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Computational event-driven vision sensors that convert motion into spiking signals

Computational event-driven vision sensors that convert motion into spiking signals
Event-driven in-sensor spiking neural network designed by the researchers. A) Comparison between frame- and event-based vision sensors. B) The designed in-sensor spiking neural network by combining the advantages of event-driven characteristics and in-sensor computing. C) Designed pixel circuit to realize programmable event-driven characteristics. D) The relationship between input light intensity and output spikes in the designed pixel. Credit: Zhou et al.

Neuromorphic vision sensors are unique sensing devices that automatically respond to environmental changes, such as a different brightness in their surrounding environment. These sensors mimic the functioning of the human nervous system, artificially replicating the ability of sensory neurons to preferentially respond to changes in the sensed environment.

Typically, these sensors solely capture dynamic motions in a scene, which are then fed to a computational unit that will analyze them and try to recognize what they are. These system designs, in which sensors and computational units processing the data they collect are physically separated, can create a time latency in the processing of sensor data, while also consuming more power.

Researchers at Hong Kong Polytechnic University, Huazhong University of Science and Technology and Hong Kong University of Science and Technology recently developed new event-driven vision sensors that capture dynamic motion and can also convert it into programmable spiking signals. These sensors, introduced in a paper published in Nature Electronics, eliminate the need to transfer data from sensors to computational units, thus enabling better energy-efficiencies and faster speeds in the analysis of captured dynamic motions.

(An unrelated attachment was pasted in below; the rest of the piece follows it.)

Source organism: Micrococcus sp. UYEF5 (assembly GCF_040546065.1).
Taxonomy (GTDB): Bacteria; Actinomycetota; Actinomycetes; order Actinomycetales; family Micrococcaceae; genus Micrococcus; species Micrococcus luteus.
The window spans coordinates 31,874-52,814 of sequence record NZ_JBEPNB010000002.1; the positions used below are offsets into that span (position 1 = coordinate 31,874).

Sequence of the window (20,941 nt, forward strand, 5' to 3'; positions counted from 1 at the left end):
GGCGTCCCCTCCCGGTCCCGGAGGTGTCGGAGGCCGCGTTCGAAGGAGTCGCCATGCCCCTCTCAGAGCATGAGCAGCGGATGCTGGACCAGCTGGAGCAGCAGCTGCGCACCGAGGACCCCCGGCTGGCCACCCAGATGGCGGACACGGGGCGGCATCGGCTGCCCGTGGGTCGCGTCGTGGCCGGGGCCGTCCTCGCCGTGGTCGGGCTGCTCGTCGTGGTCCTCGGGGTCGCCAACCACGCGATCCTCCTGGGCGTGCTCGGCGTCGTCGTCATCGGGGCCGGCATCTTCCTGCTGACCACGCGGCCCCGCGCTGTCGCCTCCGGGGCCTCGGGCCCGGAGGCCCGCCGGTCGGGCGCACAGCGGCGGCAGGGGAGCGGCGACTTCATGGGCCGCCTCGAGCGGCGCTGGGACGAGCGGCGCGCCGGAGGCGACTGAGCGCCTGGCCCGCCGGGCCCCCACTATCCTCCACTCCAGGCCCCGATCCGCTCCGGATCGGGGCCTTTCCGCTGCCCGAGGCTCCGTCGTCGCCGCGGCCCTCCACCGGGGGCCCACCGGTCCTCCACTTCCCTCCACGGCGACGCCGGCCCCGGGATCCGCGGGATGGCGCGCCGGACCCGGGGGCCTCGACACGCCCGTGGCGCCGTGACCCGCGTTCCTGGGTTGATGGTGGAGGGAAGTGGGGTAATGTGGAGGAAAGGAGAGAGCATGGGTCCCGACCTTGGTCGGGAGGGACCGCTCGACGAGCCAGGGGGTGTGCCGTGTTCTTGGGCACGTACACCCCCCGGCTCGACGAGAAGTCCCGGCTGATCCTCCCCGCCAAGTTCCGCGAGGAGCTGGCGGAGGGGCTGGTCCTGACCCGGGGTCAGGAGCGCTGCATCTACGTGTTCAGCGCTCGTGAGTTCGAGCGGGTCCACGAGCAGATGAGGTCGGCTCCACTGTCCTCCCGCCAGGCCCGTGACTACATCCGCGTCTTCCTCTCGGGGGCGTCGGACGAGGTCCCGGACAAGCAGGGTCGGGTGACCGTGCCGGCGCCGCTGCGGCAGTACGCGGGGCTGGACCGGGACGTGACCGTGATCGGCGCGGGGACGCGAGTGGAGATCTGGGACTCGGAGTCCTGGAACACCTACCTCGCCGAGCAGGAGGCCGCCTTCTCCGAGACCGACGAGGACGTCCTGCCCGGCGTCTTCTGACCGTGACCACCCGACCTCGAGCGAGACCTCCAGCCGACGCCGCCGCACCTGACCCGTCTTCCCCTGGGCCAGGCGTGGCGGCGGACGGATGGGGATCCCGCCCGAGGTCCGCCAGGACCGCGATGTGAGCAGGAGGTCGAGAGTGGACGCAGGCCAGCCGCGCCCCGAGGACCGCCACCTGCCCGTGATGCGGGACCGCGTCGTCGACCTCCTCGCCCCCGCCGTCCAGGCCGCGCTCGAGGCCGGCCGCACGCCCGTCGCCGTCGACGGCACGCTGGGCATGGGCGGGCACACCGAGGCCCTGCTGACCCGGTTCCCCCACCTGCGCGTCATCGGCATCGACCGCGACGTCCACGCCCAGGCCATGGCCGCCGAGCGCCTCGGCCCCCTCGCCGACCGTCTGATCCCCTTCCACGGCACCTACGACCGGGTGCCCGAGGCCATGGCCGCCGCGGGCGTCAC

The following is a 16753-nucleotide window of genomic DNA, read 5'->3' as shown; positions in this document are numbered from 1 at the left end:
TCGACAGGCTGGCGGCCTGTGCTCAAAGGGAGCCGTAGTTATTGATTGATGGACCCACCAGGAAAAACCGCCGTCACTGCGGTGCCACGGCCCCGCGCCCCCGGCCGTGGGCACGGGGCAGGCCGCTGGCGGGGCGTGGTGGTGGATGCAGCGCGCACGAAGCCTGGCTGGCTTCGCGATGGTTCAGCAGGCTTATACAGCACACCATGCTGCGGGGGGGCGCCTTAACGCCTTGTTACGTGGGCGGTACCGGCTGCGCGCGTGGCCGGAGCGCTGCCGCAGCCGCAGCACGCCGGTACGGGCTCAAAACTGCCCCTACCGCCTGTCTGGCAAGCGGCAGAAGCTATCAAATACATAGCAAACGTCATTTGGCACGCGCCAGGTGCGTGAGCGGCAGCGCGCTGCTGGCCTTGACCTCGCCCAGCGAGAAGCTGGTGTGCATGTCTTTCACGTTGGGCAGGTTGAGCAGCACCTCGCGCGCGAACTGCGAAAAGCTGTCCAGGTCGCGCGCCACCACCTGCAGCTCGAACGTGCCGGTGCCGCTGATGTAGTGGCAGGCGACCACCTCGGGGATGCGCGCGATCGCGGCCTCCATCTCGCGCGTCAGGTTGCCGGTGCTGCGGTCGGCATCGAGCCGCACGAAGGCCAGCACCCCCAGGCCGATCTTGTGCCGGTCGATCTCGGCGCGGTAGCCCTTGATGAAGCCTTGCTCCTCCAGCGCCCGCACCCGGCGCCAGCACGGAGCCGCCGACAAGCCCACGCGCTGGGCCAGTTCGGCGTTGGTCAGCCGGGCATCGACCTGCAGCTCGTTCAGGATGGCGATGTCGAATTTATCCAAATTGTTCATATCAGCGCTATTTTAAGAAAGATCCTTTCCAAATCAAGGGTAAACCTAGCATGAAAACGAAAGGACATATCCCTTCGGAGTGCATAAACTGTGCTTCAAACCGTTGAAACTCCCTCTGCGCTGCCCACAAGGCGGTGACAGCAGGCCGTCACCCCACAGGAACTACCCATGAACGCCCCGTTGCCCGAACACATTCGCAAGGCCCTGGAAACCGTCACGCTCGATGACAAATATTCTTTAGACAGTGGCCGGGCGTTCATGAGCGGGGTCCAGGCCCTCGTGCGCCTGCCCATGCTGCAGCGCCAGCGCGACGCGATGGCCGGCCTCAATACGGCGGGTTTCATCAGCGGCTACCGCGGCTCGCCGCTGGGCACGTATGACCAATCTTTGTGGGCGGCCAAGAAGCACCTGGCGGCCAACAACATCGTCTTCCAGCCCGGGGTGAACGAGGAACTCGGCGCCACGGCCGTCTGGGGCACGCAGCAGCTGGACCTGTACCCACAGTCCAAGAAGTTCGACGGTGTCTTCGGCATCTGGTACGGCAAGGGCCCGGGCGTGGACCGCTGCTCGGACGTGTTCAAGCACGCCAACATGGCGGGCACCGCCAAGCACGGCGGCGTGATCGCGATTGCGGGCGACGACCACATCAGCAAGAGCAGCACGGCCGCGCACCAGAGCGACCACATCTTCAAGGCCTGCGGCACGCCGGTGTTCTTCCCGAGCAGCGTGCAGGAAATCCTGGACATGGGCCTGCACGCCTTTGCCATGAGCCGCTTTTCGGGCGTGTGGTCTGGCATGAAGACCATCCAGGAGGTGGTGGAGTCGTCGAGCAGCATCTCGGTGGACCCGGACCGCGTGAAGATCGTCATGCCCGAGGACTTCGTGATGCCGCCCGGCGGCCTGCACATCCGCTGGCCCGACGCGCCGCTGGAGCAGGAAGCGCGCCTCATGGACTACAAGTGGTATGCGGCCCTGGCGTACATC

"Near-sensor and in-sensor computing architecture efficiently decrease data transfer latency and power consumption by directly performing computation tasks near or inside the sensory terminals," Yang Chai, co-author of the paper, told Tech Xplore. "Our research group is dedicated to the study of emerging customized devices for near-sensor and in-sensor computing. However, we found that existing works focus on conventional frame-based sensors, which generate a lot of redundant data."

Recent advancements in the development of artificial neural networks (ANNs) have opened new opportunities for the development of neuromorphic sensing devices and image recognition systems. As part of their recent study, Chai and their colleagues set out to explore the potential of combining event-based sensors with spiking (SNNs), ANNs that mimic the firing patterns of neurons.

"The combination of event-based sensors and spiking neural network (SNN) for motion analysis can effectively reduce the redundant data and efficiently recognize the motion," Chai said. "Thus, we propose the hardware architecture with two-photodiode pixels with the functions of both event-based sensors and synapses that can achieve in-sensor SNN."